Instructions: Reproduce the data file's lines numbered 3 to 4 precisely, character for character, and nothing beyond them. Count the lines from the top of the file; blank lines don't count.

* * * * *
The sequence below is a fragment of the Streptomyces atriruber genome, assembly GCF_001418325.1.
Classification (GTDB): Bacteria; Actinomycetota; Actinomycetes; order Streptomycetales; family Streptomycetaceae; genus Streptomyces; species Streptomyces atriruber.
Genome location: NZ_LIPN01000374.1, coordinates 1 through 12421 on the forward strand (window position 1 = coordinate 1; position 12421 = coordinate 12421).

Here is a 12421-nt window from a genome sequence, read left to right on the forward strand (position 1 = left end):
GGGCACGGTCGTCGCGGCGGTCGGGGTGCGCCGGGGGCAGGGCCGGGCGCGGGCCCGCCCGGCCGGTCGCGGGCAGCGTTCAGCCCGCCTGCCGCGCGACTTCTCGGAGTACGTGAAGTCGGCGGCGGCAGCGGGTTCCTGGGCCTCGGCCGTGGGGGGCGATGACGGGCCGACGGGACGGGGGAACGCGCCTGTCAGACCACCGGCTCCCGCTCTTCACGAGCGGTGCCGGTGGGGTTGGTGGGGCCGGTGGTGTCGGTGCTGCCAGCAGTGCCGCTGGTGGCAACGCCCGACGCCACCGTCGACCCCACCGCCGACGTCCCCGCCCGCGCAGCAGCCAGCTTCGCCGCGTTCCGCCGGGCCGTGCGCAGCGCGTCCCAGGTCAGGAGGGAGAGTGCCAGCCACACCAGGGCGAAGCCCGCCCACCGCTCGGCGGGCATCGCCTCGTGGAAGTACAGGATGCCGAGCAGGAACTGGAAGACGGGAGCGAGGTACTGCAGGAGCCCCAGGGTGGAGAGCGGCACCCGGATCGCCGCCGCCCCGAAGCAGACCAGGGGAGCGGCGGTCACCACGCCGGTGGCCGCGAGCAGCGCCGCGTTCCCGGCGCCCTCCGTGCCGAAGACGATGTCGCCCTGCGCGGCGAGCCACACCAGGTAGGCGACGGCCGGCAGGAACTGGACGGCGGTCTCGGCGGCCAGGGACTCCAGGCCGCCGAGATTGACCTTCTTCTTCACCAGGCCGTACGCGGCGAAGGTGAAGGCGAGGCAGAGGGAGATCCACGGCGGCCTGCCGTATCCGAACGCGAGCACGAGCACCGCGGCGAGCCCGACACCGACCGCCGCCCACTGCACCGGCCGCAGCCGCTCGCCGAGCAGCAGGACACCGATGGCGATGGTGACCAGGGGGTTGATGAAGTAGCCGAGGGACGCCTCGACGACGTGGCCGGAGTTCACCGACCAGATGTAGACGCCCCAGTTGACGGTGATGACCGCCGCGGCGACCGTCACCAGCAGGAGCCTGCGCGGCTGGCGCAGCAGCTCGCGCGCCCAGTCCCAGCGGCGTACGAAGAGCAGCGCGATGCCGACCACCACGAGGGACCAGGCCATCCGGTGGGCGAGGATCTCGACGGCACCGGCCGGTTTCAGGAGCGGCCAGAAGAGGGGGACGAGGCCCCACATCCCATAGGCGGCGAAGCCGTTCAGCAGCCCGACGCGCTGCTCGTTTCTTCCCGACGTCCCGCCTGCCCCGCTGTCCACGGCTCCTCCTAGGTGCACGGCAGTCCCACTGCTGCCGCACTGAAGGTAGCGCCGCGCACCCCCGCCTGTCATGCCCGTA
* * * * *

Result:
Genome location: NZ_LIPN01000374.1, coordinates 1 through 12421 on the forward strand (window position 1 = coordinate 1; position 12421 = coordinate 12421).

Here is a 12421-nt window from a genome sequence, read left to right on the forward strand (position 1 = left end):